The Man With The Iron Heart

I’m not really one for doing reviews, particularly book reviews. Typically, I will dive into a new book before I can even get around to writing a review, but, I have found the new book by Harry Turtledove, The Man With The Iron Heart, rather interesting. Via Amazon

What if V-E Day didn’t end World War II in Europe? What if, instead, the Allies had to face a potent, even fanatical, postwar Nazi resistance? Such a movement, based in the fabled Alpine Redoubt, was in fact a real threat, ultimately neutralized by Germany’s flagging resources and squabbling officials. But had SS Obergruppenführer Reinhard Heydrich, the notorious Man with the Iron Heart, not been assassinated in 1942, fate might have taken a different turn. We might likely have seen a German guerrilla war launched against the conquerors, presaging by more than half a century the protracted conflict with an unrelenting enemy that now engulfs the United States and its allies in Iraq. How might today’s clash of troops versus terrorists have played out in 1945?

In this imagined world, Nazi forces resort to unconventional warfare, using the quick and dirty tactics of terrorism–booby traps, time bombs, mortar and rocket strikes in the night, assassinations, even kamikaze-style suicide attacks–to overturn what seemed to be a decisive Allied victory. In November 1945, a truck bomb blows up the Nuremberg Palace of Justice, where high-ranking Nazi officials are about to stand trial for war crimes. None of the accused are there when the bomb goes off, but their judges, all of them present and accounted for, are annihilated. Worse acts of terrorism follow all over Europe.

Suddenly the Allies–especially the United States–must battle an invisible enemy and sacrifice countless lives in a long, seemingly pointless, unwinnable conflict. On the home front, patriotism corrodes, political fortunes are made and lost in the face of an antiwar backlash, and a once-proud country wonders how the righteous fight for freedom overseas has collapsed into a hopeless quagmire. At once a novel of thrilling military suspense, intriguing alternate history, and profound insight into contemporary affairs, The Man with the Iron Heart is a tour de force by a storyteller of exceptional imaginative power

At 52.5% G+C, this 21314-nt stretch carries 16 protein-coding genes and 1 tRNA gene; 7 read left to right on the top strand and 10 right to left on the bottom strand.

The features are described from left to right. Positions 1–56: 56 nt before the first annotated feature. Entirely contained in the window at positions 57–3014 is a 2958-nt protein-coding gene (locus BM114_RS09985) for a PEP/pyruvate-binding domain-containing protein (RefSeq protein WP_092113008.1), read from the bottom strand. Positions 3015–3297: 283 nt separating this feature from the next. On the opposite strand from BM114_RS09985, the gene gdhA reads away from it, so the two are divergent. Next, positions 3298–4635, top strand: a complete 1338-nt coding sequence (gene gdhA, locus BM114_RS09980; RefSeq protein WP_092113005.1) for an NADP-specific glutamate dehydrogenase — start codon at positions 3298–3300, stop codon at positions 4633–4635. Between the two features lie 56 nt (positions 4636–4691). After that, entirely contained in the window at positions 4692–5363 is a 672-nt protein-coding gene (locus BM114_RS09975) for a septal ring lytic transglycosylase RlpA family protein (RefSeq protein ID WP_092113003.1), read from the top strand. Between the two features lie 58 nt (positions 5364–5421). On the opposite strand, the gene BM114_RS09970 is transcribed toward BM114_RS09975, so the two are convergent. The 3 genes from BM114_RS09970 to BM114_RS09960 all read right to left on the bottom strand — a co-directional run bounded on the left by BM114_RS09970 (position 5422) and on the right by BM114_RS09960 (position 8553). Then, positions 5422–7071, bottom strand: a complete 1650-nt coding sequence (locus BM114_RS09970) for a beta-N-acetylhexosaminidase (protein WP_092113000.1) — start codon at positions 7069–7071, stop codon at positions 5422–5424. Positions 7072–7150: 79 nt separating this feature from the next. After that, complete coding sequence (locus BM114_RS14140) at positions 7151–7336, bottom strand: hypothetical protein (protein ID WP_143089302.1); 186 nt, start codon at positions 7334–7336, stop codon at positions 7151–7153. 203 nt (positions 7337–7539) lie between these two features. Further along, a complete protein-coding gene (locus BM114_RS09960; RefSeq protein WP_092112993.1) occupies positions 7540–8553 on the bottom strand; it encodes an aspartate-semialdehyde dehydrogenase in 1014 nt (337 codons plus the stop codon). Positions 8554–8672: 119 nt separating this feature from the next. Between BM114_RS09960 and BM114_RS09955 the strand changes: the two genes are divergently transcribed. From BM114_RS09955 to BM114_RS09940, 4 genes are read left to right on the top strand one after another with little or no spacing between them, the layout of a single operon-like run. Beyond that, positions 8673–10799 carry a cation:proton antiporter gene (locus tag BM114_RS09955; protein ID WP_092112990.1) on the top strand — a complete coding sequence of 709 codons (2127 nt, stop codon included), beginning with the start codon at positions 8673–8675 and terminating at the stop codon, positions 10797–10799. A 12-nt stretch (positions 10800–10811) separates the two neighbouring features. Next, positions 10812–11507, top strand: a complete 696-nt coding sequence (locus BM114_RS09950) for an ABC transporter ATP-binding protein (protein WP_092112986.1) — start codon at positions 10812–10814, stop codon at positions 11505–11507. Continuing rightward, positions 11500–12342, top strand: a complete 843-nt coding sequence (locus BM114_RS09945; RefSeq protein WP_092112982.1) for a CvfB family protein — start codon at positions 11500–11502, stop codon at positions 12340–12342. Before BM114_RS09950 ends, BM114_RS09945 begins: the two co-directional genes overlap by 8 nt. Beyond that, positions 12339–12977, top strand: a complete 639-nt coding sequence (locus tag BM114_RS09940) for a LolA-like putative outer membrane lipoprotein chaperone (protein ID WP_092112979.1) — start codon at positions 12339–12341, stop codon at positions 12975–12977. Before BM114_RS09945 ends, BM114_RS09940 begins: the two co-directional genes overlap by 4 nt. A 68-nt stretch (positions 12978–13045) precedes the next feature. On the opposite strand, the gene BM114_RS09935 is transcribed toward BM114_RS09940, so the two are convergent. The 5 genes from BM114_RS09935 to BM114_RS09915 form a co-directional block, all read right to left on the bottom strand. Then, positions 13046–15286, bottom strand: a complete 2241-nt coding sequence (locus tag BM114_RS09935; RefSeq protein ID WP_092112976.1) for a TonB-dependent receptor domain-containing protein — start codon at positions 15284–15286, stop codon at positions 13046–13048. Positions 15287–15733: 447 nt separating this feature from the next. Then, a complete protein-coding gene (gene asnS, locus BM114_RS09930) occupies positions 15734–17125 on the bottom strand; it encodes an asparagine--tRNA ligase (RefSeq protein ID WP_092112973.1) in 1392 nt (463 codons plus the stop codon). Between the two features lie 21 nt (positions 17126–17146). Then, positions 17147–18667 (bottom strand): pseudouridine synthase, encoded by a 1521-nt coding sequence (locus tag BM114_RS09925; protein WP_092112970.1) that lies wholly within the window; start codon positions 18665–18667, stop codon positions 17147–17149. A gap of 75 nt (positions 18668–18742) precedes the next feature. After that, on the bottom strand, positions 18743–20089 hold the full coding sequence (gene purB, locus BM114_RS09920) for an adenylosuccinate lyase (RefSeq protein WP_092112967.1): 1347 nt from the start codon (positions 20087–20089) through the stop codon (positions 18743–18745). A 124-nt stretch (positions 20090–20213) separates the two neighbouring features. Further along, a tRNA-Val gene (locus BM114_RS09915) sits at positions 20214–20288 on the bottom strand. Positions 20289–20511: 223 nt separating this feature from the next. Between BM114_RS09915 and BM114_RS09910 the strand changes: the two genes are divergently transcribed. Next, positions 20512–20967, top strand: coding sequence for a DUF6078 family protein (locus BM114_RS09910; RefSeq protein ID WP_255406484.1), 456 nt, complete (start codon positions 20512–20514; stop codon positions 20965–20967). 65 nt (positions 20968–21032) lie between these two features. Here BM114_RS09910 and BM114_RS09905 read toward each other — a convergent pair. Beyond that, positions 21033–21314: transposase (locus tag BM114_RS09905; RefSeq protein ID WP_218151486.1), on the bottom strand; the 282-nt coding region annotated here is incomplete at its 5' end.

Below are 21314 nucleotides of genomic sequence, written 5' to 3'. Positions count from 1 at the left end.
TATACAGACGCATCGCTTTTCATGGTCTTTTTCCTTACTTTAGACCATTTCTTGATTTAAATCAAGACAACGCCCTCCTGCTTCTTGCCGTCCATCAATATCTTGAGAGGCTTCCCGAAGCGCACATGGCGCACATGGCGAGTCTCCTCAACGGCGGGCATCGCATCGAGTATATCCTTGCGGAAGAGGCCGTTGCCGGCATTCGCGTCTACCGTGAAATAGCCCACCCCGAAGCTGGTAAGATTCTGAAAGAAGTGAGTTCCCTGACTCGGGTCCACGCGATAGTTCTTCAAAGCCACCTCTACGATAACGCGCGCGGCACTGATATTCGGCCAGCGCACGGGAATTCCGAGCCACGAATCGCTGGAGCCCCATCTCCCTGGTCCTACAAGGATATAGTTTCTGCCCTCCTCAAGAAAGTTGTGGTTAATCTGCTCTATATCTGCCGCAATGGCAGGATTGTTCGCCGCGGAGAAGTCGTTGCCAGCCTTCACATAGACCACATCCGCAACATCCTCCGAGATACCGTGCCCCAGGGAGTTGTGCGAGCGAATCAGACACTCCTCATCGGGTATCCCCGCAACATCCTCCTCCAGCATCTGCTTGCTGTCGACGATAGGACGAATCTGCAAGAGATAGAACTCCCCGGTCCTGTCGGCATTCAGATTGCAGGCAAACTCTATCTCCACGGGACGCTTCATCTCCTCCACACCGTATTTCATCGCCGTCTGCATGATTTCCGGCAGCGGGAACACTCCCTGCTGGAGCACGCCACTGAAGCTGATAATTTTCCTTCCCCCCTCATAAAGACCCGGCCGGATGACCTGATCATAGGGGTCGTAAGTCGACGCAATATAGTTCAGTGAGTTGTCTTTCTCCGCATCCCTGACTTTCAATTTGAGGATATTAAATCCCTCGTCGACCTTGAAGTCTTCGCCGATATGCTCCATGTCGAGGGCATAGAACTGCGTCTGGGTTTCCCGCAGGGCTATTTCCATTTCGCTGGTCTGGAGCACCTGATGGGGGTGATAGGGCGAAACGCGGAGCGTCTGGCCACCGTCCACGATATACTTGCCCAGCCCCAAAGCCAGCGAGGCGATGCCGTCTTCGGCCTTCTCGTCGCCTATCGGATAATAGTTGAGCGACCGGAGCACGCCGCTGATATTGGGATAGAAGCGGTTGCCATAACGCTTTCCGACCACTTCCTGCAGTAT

I guess I am still not really doing a book review, beyond saying it is a very interesting comparison to what is and has been going on in and because of Iraq. Most of the characters are not the nutters we see on the Left. One of the main “get out of Germany” characters is a mother who lost her son after VE Day, and is certainly saner then the one we had running around, till the Liberals decided her 15 minutes was up and threw her off a mountian side.

The book portrays both sides of the argument effectively and rationally, with only some of the hyper-partisanship we have been seeing.

Granted, it is not Turtledove’s finest, about average for him. But, if you like Turtledove and/or alternative historical scifi, you will not be disappointed. I do not know how it ends, about 2/3rds through, so, I guess I will see.

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